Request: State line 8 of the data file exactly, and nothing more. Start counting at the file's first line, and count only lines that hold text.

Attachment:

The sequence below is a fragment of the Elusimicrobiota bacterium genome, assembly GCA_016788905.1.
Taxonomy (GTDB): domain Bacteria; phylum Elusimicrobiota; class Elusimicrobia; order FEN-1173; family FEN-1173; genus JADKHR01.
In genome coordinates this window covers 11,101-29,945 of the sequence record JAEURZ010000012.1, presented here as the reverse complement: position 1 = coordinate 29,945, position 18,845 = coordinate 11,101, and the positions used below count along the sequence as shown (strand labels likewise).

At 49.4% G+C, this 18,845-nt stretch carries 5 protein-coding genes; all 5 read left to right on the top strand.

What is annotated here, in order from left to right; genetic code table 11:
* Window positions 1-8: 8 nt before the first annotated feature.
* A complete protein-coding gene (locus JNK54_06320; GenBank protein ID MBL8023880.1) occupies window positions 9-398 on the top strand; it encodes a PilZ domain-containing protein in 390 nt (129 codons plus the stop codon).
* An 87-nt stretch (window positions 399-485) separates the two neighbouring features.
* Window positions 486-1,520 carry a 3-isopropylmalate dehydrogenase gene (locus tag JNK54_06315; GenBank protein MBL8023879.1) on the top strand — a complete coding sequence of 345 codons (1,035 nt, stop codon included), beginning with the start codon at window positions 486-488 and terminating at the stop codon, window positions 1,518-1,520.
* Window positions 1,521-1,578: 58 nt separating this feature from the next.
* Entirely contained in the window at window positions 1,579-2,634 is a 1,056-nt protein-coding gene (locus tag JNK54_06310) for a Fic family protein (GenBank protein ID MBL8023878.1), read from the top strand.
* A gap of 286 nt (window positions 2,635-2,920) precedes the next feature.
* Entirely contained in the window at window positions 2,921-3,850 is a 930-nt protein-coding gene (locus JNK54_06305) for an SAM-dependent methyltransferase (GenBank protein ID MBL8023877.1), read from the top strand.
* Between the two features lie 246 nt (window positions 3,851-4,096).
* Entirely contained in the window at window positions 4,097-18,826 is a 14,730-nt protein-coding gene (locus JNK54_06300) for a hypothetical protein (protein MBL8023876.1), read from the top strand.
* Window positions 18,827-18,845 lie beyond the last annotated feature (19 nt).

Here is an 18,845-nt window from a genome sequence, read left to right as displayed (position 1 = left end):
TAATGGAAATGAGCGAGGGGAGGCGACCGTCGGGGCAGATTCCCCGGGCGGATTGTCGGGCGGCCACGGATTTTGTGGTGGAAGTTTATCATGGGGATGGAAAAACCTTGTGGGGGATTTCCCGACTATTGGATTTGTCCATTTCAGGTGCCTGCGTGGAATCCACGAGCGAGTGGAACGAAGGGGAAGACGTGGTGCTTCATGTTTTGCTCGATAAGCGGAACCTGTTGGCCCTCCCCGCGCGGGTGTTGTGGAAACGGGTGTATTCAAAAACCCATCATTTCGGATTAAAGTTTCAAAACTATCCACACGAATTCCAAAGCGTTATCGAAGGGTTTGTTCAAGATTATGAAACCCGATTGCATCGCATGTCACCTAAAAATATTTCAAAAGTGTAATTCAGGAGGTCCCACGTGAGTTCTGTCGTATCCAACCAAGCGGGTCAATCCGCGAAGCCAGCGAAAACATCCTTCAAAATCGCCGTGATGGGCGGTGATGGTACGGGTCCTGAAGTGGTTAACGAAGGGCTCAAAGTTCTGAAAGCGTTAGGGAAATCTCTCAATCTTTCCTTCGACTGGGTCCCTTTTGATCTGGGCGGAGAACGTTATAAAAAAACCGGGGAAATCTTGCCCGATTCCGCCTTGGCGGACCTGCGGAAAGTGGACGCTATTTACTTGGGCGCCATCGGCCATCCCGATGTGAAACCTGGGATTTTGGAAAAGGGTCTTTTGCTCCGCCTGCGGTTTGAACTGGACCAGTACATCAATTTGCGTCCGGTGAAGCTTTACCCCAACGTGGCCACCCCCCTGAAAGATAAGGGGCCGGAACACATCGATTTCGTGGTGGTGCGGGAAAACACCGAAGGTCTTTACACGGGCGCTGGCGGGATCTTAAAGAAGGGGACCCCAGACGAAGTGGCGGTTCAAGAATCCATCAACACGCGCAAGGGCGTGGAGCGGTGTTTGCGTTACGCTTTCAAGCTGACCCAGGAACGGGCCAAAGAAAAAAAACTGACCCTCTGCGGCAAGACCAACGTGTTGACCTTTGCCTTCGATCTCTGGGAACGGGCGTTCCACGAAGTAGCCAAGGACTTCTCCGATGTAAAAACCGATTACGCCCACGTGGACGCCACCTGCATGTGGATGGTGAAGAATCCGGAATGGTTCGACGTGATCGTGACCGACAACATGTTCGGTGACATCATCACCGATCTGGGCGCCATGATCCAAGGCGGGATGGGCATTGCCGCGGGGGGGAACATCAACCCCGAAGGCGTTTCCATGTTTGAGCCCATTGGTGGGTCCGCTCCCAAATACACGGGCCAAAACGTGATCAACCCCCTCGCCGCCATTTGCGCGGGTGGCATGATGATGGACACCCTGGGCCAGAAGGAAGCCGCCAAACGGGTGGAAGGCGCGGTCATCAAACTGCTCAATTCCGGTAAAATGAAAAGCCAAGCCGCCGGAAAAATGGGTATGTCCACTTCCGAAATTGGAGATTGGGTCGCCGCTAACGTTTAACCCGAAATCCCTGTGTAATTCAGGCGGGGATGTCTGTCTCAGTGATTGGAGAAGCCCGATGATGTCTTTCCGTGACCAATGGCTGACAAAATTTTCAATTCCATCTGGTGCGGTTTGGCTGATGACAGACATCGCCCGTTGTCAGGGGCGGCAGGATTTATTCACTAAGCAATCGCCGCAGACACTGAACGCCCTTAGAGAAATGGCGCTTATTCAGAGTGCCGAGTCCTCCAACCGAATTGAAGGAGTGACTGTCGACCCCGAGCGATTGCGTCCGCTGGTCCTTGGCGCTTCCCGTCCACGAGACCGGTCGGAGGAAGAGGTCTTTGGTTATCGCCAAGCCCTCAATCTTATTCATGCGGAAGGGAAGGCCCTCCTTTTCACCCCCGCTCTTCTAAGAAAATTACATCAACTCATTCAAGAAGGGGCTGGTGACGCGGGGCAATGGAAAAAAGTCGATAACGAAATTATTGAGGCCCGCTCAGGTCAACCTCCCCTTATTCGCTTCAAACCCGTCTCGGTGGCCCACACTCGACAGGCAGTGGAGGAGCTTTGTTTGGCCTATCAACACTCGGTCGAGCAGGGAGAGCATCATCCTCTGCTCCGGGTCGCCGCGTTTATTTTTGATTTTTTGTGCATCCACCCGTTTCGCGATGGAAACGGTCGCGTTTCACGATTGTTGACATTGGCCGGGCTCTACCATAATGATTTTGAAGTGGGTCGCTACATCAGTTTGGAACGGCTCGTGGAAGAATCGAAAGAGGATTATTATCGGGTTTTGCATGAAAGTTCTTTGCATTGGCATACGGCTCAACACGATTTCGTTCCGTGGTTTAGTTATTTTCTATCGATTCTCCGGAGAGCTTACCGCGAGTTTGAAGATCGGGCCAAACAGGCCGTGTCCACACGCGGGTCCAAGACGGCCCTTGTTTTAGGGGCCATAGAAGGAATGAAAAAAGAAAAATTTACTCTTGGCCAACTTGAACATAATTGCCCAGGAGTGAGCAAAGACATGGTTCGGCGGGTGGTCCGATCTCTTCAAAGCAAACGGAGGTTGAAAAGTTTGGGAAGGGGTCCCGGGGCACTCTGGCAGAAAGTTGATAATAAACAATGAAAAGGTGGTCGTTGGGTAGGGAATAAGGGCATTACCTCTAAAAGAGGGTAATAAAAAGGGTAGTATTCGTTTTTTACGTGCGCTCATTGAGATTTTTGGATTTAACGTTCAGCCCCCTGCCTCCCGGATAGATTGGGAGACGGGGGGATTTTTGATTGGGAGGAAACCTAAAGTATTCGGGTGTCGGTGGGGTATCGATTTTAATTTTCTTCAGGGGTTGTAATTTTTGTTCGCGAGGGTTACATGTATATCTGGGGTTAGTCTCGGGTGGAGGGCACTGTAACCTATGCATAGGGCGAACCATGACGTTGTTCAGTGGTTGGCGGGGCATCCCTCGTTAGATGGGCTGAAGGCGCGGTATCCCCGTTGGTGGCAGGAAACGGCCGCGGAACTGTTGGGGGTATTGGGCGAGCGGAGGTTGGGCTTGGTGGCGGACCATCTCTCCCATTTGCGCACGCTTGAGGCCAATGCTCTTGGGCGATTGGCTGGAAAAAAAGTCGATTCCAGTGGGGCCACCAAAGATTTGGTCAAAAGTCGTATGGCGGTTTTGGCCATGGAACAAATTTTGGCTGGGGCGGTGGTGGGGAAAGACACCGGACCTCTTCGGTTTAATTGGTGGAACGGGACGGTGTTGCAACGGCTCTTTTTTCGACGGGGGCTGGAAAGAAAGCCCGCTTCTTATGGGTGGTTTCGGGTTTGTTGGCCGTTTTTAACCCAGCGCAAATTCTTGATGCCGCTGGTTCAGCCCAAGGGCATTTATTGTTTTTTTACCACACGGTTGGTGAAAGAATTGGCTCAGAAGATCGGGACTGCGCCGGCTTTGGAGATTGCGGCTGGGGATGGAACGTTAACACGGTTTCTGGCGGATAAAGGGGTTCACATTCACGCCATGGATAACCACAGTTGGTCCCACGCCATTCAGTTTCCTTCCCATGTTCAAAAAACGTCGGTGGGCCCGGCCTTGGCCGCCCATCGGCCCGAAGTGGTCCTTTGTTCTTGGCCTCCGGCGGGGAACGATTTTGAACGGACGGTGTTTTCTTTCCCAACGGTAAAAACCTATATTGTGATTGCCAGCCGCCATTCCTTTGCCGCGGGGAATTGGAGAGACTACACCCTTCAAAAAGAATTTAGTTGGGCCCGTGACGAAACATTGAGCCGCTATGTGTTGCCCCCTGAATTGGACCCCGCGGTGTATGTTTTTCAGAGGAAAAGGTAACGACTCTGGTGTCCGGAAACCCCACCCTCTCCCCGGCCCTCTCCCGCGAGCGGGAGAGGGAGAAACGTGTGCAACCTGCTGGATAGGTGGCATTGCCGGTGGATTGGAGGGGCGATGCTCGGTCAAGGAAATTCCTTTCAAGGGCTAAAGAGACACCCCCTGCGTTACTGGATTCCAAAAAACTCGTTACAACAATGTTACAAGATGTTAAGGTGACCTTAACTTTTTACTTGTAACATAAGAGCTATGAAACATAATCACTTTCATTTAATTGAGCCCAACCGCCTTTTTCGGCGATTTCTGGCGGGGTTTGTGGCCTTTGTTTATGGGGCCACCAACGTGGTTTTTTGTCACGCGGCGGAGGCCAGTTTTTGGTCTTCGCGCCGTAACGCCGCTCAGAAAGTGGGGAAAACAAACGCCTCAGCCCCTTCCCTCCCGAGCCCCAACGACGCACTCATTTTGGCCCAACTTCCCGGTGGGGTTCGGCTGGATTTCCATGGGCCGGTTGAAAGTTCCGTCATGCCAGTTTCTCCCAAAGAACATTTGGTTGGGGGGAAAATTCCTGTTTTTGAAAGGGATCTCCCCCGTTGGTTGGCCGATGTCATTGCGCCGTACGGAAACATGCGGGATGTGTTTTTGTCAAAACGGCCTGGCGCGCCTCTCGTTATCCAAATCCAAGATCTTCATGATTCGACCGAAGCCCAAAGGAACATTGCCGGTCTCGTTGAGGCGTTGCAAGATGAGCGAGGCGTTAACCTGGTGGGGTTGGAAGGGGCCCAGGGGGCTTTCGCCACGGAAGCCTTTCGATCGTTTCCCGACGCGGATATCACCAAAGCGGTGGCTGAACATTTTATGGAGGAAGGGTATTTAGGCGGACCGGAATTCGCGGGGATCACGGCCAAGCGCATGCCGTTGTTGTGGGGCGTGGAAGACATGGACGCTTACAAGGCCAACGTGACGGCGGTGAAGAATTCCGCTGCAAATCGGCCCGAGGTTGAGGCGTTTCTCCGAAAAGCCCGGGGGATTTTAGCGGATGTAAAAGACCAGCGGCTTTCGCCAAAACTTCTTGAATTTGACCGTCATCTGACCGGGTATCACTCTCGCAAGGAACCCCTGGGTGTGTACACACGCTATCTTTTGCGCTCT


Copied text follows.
* An 87-nt stretch (window positions 399-485) separates the two neighbouring features.